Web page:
war? what is it good for?

a woman called jessica esposito is writing a paper on the influence of music.
“hey everyone im trying to do a research paper on war themes in music… is there anyone out there who really believes that music influenced their views on war? if so or if anyone has a comment on this let me hear it !! thanks!” to email her you know what to do with the [at] and the [dot], don’t ya?

here’s my response to her:
your question is almost byist, i think.
“is there anyone out there who really believes that music influenced their views on war?”
move the “really” a bit forward in the phrasing of that question and its almost a statement that nobody in their right mind will answer with a “yes”.
“is there really anyone out there who believes that music influenced their views on war?”

i do think that music did influence me. not in the sense that it changed my views. but that it confirmed them.

but then again the influence of music is so hard to isolate, is it not?
often music works in subliminal ways, like when in certain situations i find myself humming a line from a song and only after awhile it sinks in how totally appropriate that line is for my current situation. that has a very consoling influence then.

back to your question: did music influence my views on war?
i cant remember when i first heard the 60’s or 70’s song that goes “war? what is it good for? absolutely nothing!” by – who wrote that again? but i must have been a teenager back then. so maybe it did stick and later influenced my anti-war stance.
who is to know? if it did influence me, only because it made sense to me, right? so again:

i think the main influence of music lays in confirmation or sometimes consolation. the positive feeling when you realise that someone else out there is having the same thoughts and feelings as you do (and even goes to the trouble of writing and producing a song about it… he he). its like it confirms that someone else is going through the same thing. takes me out of my bubble.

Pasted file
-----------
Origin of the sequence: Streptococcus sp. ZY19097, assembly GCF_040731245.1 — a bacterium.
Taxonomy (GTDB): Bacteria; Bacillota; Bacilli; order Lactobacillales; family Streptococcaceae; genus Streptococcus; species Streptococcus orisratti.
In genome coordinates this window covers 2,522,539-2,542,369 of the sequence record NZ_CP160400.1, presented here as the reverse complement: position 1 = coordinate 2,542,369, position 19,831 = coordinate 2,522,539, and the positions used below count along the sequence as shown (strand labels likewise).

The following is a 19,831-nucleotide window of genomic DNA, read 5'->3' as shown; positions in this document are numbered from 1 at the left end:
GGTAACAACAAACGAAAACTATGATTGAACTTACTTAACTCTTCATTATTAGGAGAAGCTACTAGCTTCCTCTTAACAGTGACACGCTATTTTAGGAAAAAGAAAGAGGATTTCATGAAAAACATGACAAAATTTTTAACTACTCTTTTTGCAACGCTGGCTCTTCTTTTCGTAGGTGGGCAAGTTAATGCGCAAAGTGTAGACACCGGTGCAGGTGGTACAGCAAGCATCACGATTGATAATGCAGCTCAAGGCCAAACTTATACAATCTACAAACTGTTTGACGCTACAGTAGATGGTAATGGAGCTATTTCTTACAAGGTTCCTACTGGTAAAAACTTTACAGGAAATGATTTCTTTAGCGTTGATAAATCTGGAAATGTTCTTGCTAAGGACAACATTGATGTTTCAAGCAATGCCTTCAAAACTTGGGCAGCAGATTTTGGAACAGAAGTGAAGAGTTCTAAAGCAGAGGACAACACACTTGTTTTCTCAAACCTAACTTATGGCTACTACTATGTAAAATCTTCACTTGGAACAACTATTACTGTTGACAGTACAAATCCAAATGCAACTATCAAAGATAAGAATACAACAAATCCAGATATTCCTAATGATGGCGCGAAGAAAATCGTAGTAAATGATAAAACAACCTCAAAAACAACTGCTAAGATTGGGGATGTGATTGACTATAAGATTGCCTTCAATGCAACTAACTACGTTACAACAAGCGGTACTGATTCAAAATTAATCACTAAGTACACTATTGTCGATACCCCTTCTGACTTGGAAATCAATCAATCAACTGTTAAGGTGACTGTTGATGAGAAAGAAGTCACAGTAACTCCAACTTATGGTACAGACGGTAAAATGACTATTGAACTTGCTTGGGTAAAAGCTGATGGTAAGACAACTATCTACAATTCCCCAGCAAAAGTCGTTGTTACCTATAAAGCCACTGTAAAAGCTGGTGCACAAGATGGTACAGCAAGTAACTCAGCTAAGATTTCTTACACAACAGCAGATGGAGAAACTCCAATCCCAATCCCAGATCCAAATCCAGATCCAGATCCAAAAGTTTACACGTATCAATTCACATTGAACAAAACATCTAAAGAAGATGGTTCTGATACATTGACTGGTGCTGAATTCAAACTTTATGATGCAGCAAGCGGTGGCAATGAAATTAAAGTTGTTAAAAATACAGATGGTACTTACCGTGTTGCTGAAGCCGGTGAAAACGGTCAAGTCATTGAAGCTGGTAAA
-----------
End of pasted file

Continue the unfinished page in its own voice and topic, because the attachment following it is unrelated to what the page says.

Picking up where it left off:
but there’s more: some lines of some songs deliver arguments. like recently during the iraq war “hey bobby” by sage francis delivered so much food for thought.

talking of which: “hey bobby” and other songs that were made by american rap artists in reaction to that war were highly influential to lots of europeans. they were first strong signals, that not all americans are supporting this war.
i for one went ahead and did a mixtape with all these anti-war songs and spread that around to friends and so forth.

i cant remember a song that had such a strong influence on me that it actually changed my views on something, but i believe it possible. often views change subtly, and the influence of music is also subtle. so this may work “in mysterious ways…”

About Jan Zuppinger

Jan Zuppinger has been writing this blog since 2002. He likes to grow vegetables. He likes to eat them too. He has opinions on everything, but sadly no one cares. Jan Zuppinger is not joking, just joking, he is joking, just joking, he's not joking. *click.